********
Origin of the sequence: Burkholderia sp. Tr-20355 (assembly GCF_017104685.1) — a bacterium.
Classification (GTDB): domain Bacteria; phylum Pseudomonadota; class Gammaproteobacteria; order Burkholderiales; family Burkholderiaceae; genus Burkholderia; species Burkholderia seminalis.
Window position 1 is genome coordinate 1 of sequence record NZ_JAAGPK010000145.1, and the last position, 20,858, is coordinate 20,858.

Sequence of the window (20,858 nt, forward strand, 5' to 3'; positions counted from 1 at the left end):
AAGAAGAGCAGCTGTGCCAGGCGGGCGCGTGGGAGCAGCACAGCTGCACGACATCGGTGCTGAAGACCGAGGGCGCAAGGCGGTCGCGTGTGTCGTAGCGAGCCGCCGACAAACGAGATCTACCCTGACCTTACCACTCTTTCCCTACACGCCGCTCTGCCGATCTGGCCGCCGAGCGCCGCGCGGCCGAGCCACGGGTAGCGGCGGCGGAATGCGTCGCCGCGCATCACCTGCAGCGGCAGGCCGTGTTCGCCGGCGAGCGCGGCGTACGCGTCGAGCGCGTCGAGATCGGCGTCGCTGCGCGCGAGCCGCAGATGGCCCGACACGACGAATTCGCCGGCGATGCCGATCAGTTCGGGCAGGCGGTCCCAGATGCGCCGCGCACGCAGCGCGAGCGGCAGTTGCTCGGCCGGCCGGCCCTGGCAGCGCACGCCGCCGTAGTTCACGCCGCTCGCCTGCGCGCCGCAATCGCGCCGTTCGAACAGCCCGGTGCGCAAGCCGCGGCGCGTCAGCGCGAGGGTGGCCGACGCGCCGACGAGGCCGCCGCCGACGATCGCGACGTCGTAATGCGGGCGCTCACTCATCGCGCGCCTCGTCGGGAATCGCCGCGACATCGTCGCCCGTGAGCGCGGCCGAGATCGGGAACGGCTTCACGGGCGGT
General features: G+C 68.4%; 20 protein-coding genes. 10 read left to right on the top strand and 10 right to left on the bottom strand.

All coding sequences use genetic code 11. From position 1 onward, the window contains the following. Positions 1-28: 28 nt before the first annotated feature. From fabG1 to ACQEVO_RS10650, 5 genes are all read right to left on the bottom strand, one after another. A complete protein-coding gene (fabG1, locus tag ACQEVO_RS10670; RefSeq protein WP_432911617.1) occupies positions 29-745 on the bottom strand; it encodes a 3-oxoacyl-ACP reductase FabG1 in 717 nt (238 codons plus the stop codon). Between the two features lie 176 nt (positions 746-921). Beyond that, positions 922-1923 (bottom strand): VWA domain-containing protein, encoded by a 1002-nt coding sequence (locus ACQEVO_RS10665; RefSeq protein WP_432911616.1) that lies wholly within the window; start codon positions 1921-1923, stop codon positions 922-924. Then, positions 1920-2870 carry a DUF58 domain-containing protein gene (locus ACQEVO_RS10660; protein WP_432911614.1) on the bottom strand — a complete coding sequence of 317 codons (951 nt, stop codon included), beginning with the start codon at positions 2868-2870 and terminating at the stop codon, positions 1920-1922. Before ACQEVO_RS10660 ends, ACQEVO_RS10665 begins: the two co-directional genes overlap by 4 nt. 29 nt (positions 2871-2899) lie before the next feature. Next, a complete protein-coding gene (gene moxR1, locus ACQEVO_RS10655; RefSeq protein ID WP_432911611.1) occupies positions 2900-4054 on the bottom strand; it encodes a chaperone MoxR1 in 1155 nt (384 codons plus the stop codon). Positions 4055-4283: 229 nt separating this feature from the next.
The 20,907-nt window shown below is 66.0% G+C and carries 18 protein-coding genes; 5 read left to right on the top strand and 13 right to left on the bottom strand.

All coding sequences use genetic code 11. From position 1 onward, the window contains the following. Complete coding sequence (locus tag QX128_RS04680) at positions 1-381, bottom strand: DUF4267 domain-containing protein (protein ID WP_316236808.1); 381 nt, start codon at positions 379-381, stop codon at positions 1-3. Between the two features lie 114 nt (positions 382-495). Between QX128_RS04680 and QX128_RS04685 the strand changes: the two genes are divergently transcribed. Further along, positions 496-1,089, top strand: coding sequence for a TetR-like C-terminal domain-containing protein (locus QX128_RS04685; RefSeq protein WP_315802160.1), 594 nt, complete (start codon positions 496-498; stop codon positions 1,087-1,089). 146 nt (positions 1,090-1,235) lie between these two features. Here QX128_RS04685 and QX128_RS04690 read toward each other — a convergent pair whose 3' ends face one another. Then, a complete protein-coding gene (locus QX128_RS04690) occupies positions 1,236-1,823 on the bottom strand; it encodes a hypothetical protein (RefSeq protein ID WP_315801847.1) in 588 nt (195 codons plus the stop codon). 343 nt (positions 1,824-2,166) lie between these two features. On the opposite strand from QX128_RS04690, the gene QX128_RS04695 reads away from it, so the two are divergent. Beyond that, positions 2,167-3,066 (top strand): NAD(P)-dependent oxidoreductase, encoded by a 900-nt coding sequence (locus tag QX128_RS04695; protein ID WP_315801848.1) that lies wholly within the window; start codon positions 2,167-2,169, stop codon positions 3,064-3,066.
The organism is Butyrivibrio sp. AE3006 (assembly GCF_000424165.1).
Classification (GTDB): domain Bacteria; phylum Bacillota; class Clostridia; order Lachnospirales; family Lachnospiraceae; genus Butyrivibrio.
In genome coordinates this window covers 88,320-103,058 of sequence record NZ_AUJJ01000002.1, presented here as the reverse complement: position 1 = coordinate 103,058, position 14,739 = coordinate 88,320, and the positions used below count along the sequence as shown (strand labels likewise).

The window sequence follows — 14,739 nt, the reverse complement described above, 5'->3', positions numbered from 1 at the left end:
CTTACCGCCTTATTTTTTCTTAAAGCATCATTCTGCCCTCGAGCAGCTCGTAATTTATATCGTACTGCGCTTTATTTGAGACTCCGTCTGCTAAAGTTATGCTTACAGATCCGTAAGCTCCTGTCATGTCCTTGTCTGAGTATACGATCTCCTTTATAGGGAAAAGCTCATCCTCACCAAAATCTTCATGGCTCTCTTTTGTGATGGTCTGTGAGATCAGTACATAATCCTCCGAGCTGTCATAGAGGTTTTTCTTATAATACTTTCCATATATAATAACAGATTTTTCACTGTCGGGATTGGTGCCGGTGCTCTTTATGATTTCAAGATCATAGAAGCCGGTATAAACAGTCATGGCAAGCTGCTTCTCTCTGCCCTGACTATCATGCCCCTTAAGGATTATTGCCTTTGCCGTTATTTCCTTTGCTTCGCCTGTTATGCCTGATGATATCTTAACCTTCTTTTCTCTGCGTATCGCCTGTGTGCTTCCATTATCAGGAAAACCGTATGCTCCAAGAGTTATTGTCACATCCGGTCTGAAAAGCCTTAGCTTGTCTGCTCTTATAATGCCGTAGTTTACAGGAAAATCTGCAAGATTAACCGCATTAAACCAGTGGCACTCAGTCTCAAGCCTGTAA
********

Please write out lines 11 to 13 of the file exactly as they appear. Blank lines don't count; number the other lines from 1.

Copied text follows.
Classification (GTDB): domain Bacteria; phylum Bacillota; class Clostridia; order Lachnospirales; family Lachnospiraceae; genus Butyrivibrio.
In genome coordinates this window covers 88,320-103,058 of sequence record NZ_AUJJ01000002.1, presented here as the reverse complement: position 1 = coordinate 103,058, position 14,739 = coordinate 88,320, and the positions used below count along the sequence as shown (strand labels likewise).

The window sequence follows — 14,739 nt, the reverse complement described above, 5'->3', positions numbered from 1 at the left end: